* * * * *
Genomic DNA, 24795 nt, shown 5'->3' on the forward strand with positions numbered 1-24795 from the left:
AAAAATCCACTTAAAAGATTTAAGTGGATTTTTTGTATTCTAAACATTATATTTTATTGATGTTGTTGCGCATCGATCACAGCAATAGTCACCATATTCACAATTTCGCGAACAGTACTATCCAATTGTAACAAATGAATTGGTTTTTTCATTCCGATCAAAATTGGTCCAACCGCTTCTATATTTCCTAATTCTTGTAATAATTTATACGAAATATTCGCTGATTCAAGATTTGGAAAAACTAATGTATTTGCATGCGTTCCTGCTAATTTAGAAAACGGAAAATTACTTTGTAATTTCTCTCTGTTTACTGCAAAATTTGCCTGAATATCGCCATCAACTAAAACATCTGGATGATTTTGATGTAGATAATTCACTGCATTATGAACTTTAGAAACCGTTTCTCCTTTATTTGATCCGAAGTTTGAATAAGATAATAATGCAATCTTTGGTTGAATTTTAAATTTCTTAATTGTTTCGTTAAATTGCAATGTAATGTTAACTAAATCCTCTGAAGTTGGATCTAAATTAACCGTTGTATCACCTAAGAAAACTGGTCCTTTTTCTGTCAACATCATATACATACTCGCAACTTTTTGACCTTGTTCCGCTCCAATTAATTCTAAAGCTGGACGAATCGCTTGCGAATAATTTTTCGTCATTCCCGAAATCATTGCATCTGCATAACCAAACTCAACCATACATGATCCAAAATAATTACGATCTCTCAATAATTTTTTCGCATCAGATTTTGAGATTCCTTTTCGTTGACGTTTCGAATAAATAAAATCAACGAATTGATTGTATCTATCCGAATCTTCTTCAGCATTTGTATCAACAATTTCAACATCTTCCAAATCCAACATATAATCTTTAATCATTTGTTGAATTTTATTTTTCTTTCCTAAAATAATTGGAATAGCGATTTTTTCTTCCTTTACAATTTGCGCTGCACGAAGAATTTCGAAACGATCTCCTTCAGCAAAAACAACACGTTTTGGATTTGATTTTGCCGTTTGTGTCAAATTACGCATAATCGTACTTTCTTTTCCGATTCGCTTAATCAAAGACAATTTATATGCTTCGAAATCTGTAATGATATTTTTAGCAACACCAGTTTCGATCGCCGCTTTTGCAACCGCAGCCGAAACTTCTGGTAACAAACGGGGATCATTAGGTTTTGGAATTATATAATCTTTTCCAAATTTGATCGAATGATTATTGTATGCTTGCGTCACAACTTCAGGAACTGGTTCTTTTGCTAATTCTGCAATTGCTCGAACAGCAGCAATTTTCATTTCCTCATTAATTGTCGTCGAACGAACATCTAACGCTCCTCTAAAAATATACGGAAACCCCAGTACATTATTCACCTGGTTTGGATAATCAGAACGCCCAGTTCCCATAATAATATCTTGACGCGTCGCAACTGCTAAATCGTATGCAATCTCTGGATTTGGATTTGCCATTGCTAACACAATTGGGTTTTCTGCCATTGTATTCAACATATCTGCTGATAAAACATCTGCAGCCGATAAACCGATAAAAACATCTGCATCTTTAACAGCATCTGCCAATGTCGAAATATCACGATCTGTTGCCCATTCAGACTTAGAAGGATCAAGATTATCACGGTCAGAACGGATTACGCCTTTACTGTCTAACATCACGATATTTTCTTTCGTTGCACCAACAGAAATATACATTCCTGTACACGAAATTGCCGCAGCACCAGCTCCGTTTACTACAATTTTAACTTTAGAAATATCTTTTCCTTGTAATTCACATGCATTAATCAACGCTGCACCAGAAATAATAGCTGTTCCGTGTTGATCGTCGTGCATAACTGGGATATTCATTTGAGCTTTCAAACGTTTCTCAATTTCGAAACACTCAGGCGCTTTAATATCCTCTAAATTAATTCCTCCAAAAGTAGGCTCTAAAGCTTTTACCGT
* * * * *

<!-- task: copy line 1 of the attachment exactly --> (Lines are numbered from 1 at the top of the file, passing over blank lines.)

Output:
Genomic DNA, 24795 nt, shown 5'->3' on the forward strand with positions numbered 1-24795 from the left: